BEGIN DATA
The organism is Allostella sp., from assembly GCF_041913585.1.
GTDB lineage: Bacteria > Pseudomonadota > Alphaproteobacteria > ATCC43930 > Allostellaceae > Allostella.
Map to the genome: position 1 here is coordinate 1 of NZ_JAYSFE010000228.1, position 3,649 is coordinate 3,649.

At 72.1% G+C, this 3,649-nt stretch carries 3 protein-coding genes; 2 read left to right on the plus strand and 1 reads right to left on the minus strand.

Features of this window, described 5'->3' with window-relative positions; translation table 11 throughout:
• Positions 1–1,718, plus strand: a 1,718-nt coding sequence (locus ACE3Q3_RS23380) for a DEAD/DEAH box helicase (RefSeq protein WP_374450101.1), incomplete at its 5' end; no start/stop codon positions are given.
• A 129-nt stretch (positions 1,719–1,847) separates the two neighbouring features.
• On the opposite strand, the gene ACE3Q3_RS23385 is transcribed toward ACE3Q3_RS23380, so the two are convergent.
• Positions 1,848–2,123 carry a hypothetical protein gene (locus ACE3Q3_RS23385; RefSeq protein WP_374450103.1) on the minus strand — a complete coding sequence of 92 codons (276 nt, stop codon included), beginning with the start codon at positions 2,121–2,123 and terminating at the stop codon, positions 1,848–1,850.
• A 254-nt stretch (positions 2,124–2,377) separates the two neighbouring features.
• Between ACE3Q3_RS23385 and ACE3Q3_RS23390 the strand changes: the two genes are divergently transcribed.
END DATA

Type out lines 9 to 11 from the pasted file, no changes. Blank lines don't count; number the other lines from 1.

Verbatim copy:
• Positions 1,848–2,123 carry a hypothetical protein gene (locus ACE3Q3_RS23385; RefSeq protein WP_374450103.1) on the minus strand — a complete coding sequence of 92 codons (276 nt, stop codon included), beginning with the start codon at positions 2,121–2,123 and terminating at the stop codon, positions 1,848–1,850.
• A 254-nt stretch (positions 2,124–2,377) separates the two neighbouring features.
• Between ACE3Q3_RS23385 and ACE3Q3_RS23390 the strand changes: the two genes are divergently transcribed.